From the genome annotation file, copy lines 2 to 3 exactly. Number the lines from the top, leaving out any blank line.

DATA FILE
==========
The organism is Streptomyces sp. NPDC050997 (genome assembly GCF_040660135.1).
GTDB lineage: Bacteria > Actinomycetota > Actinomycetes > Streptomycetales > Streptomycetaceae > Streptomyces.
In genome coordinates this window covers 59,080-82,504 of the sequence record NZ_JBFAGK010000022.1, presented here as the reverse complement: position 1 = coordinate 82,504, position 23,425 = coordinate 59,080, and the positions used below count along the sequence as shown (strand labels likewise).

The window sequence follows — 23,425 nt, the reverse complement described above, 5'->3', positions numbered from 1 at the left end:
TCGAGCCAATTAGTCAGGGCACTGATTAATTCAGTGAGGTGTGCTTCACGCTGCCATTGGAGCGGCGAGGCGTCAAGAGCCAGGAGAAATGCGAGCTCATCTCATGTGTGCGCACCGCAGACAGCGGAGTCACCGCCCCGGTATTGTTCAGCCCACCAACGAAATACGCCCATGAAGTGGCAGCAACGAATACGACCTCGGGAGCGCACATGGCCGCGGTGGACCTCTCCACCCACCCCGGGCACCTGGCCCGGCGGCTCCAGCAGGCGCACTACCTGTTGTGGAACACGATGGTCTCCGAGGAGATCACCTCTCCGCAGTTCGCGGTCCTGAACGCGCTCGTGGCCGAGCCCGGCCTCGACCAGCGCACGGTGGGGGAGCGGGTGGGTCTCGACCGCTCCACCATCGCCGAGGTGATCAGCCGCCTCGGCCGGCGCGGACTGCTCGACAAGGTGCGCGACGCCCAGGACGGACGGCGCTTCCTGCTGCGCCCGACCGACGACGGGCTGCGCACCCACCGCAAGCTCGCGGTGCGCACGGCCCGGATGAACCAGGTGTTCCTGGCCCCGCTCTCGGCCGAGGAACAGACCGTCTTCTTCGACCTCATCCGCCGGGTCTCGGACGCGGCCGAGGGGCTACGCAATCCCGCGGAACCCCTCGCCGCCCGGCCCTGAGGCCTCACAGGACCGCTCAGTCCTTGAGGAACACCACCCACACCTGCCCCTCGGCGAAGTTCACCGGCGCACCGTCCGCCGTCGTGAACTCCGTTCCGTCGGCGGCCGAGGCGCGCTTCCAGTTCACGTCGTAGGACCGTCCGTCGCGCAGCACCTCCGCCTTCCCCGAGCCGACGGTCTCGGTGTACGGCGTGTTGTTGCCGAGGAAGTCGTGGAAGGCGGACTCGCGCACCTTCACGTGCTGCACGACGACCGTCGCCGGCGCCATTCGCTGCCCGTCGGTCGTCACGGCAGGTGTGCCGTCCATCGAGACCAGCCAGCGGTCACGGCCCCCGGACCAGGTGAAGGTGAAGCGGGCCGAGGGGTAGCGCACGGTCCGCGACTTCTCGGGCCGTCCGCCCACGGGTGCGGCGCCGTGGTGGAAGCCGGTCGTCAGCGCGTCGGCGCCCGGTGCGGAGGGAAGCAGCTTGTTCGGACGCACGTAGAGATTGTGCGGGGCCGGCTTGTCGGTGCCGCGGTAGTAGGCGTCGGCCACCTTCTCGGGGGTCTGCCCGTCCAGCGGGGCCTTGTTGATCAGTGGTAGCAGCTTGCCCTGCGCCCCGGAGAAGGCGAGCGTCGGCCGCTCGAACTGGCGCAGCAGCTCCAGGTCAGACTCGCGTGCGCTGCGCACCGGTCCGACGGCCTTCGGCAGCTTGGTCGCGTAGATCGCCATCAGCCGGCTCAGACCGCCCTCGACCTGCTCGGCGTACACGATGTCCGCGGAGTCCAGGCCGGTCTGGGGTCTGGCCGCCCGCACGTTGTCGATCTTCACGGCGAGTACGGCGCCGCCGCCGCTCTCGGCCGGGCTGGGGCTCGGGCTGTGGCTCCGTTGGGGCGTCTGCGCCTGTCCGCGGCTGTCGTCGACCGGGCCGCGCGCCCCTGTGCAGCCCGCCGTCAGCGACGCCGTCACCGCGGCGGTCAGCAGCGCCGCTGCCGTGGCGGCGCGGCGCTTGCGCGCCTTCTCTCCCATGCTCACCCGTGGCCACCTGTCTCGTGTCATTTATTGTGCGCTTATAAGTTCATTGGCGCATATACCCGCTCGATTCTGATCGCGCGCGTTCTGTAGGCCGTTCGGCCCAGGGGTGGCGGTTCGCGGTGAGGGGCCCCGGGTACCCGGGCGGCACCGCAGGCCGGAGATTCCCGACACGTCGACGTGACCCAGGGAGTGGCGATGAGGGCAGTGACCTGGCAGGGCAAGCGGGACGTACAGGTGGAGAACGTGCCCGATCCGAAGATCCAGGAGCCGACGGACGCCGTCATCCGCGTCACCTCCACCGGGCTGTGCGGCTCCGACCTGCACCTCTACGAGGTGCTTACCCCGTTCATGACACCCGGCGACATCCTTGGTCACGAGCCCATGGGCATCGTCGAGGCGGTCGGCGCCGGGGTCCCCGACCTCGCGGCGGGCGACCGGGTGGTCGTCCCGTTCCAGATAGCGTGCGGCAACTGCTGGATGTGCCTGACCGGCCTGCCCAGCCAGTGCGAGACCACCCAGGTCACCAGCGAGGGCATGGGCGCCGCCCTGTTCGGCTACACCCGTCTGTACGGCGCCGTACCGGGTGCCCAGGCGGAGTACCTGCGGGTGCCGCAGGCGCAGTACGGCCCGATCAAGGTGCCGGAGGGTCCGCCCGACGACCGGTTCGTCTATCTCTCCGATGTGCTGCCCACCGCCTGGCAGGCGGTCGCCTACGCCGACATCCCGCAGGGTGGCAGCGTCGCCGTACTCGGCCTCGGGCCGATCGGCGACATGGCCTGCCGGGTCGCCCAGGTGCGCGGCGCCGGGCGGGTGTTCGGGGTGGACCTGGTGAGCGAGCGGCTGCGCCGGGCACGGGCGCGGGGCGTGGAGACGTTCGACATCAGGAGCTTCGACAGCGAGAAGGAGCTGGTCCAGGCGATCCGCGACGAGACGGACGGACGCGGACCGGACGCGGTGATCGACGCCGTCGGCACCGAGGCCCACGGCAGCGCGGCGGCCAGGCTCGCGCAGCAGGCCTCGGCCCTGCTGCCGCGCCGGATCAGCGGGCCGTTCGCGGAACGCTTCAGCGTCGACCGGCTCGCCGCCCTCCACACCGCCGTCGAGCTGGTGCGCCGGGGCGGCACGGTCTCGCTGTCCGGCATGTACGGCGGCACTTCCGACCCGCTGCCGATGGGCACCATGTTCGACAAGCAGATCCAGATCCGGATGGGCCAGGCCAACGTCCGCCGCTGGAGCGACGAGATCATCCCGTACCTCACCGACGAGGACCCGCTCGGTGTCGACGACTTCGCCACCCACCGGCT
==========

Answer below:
GTDB lineage: Bacteria > Actinomycetota > Actinomycetes > Streptomycetales > Streptomycetaceae > Streptomyces.
In genome coordinates this window covers 59,080-82,504 of the sequence record NZ_JBFAGK010000022.1, presented here as the reverse complement: position 1 = coordinate 82,504, position 23,425 = coordinate 59,080, and the positions used below count along the sequence as shown (strand labels likewise).